Tuesday, April 22, 2014

moms know to expect the unexpected

So, say you were in the kitchen loading the dishwasher when one of your kids sneaks up, slaps something on your back then starts giggling...
What kind of silliness would you expect from a sneak attack like that one?
 
Would it be this?
 
I certainly got a shock when I pulled this post-it off my back and read it. Let me clarify, I'm not shocked that I have sweet kids - I knew that about them. I guess I am just consistently amazed at the creative ways they use to express that. I should take a lesson from them and delight someone unexpectedly like that!
 
Now I'm off to take this post-it out of the scanner and put it back on the fridge where it belongs. May unexpected delight come your way today too!

Tuesday, April 1, 2014

tiny green worlds

 
terrarium embroidery hand embroidery patterns wardian case greenhouse embroidery by septemberhouse
One good thing about a long winter is that it can inspire some 'hopeful' projects. This was one of many that I worked my way through as the flakes flew outside.
terrarium embroidery hand embroidery stitches DIY embroidery by septemberhouse
I could not decide if I wanted to try out a design that incorporated a glass container terrarium or an old-style Wardian case so I just did both. Plus, with so many plant shapes and sizes that I wanted to try I knew I would need more than one design.
terrarium embroidery hand embroidery patterns wardian case greenhouse embroidery by septemberhouse
Using as many textures as I could dream up was another priority for this project. That meant using a huge variety of embroidery stitches and even learning some new ones.

Another perk of taking on a subject matter like this was that I had a chance to learn a bit about the history of the Wardian case. To be honest, I didn't even know they were called that until I started working on these! They were the precursor to the modern terrarium.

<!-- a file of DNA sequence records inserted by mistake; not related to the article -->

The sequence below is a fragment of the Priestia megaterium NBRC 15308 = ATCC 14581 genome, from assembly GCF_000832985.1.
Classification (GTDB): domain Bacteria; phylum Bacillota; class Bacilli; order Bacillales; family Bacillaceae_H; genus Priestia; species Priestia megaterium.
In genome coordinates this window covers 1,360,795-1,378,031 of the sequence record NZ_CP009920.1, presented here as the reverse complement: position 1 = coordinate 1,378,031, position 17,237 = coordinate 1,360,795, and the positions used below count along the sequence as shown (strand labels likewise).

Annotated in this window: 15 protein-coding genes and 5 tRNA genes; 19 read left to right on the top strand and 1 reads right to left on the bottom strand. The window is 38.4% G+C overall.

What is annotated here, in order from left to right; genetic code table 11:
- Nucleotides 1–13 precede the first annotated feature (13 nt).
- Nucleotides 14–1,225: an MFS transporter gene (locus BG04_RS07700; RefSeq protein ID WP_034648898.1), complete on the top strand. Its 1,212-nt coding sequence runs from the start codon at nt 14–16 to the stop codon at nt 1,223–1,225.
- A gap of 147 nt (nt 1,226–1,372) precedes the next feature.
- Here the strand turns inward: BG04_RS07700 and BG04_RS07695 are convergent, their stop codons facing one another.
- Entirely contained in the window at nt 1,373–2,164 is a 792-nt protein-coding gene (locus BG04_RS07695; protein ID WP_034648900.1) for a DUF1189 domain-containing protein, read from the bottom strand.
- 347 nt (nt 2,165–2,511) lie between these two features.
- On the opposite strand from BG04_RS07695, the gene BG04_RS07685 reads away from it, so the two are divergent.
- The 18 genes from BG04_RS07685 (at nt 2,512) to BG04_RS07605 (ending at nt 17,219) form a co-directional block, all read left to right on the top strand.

terrarium embroidery hand embroidery patterns glass terrarium DIY embroidery by septemberhouse

What was fascinating to me was how much we actually take for granted now. Wardian cases were used to transport plants over oceans by boat so they could be studied halfway around the world. Once they arrived at the their destination a Wardian case could protect that precious cargo from heavy pollution, temperature variances (imagine how difficult it would be to maintain your houseplants without central air or heat!). Just acquiring a plant that had survived a treacherous journey was a success but to be able to keep it alive as well - now that was pretty remarkable - you can bet I would have put that sucker in the fanciest case I could find. Today I can drive for less than ten minutes and choose from a variety of plants that I could purchase for as low as $2.99.  I could bring one of those plants home and plop it on a shelf for years and think nothing of it. How very different something as simple as keeping houseplants used to be!
That was just something I had never really thought about and it made me thankful for the heat, light, clean air and water that protect me and my plants - especially through the long winter. Ah, the things that go through your head as you embroider!

Friday, March 28, 2014

itty knitty goes mobile

Knitting Necklace Handmade by SeptemberHouse Ball of Yarn necklace

Not long ago an unexpected email arrived inviting my itty knitty necklaces to make an appearance in the latest issue of knitsy. What a happy opportunity and what lovely people to work with! As someone who a) doesn't knit and b) is a total smartphone newbie - seriously folks, I've got like one month under my belt - I felt a bit like I was entering into a new world. But, I am very glad to be there!